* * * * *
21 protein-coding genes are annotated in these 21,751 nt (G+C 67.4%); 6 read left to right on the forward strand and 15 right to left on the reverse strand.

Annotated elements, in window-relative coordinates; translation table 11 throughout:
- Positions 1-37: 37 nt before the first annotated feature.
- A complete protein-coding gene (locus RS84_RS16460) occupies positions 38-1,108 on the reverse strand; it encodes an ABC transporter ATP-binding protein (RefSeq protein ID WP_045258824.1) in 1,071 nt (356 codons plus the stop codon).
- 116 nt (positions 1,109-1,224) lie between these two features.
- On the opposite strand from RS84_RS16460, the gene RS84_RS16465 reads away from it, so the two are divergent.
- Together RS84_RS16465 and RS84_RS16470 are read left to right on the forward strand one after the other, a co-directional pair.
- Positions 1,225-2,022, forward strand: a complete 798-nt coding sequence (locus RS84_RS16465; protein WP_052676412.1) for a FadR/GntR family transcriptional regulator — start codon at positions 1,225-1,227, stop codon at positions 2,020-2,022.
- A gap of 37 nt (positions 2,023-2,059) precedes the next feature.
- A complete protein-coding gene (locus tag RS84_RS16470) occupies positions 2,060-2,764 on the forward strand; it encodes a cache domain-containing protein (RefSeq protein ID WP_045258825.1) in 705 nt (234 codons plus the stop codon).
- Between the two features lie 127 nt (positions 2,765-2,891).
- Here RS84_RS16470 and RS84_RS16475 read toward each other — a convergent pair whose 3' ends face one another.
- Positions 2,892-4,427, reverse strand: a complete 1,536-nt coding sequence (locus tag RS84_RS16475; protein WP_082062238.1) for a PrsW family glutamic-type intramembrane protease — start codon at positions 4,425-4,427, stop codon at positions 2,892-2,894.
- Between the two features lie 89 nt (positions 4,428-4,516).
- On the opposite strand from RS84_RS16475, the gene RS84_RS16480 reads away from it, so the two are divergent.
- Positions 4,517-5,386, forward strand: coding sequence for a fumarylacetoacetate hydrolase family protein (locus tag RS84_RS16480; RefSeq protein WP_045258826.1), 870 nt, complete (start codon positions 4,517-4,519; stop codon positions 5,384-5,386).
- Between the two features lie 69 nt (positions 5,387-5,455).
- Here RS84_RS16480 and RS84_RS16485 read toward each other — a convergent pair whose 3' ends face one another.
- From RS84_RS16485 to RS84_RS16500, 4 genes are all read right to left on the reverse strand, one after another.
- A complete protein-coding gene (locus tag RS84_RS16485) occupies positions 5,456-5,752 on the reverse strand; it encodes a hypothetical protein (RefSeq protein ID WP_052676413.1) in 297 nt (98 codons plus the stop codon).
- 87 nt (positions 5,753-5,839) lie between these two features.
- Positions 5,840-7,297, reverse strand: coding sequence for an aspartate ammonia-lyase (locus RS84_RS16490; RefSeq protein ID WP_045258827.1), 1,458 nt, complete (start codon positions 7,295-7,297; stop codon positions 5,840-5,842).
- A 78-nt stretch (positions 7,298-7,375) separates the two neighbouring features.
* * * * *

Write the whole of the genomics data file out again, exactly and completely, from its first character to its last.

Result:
21 protein-coding genes are annotated in these 21,751 nt (G+C 67.4%); 6 read left to right on the forward strand and 15 right to left on the reverse strand.

Annotated elements, in window-relative coordinates; translation table 11 throughout:
- Positions 1-37: 37 nt before the first annotated feature.
- A complete protein-coding gene (locus RS84_RS16460) occupies positions 38-1,108 on the reverse strand; it encodes an ABC transporter ATP-binding protein (RefSeq protein ID WP_045258824.1) in 1,071 nt (356 codons plus the stop codon).
- 116 nt (positions 1,109-1,224) lie between these two features.
- On the opposite strand from RS84_RS16460, the gene RS84_RS16465 reads away from it, so the two are divergent.
- Together RS84_RS16465 and RS84_RS16470 are read left to right on the forward strand one after the other, a co-directional pair.
- Positions 1,225-2,022, forward strand: a complete 798-nt coding sequence (locus RS84_RS16465; protein WP_052676412.1) for a FadR/GntR family transcriptional regulator — start codon at positions 1,225-1,227, stop codon at positions 2,020-2,022.
- A gap of 37 nt (positions 2,023-2,059) precedes the next feature.
- A complete protein-coding gene (locus tag RS84_RS16470) occupies positions 2,060-2,764 on the forward strand; it encodes a cache domain-containing protein (RefSeq protein ID WP_045258825.1) in 705 nt (234 codons plus the stop codon).
- Between the two features lie 127 nt (positions 2,765-2,891).
- Here RS84_RS16470 and RS84_RS16475 read toward each other — a convergent pair whose 3' ends face one another.
- Positions 2,892-4,427, reverse strand: a complete 1,536-nt coding sequence (locus tag RS84_RS16475; protein WP_082062238.1) for a PrsW family glutamic-type intramembrane protease — start codon at positions 4,425-4,427, stop codon at positions 2,892-2,894.
- Between the two features lie 89 nt (positions 4,428-4,516).
- On the opposite strand from RS84_RS16475, the gene RS84_RS16480 reads away from it, so the two are divergent.
- Positions 4,517-5,386, forward strand: coding sequence for a fumarylacetoacetate hydrolase family protein (locus tag RS84_RS16480; RefSeq protein WP_045258826.1), 870 nt, complete (start codon positions 4,517-4,519; stop codon positions 5,384-5,386).
- Between the two features lie 69 nt (positions 5,387-5,455).
- Here RS84_RS16480 and RS84_RS16485 read toward each other — a convergent pair whose 3' ends face one another.
- From RS84_RS16485 to RS84_RS16500, 4 genes are all read right to left on the reverse strand, one after another.
- A complete protein-coding gene (locus tag RS84_RS16485) occupies positions 5,456-5,752 on the reverse strand; it encodes a hypothetical protein (RefSeq protein ID WP_052676413.1) in 297 nt (98 codons plus the stop codon).
- 87 nt (positions 5,753-5,839) lie between these two features.
- Positions 5,840-7,297, reverse strand: coding sequence for an aspartate ammonia-lyase (locus RS84_RS16490; RefSeq protein ID WP_045258827.1), 1,458 nt, complete (start codon positions 7,295-7,297; stop codon positions 5,840-5,842).
- A 78-nt stretch (positions 7,298-7,375) separates the two neighbouring features.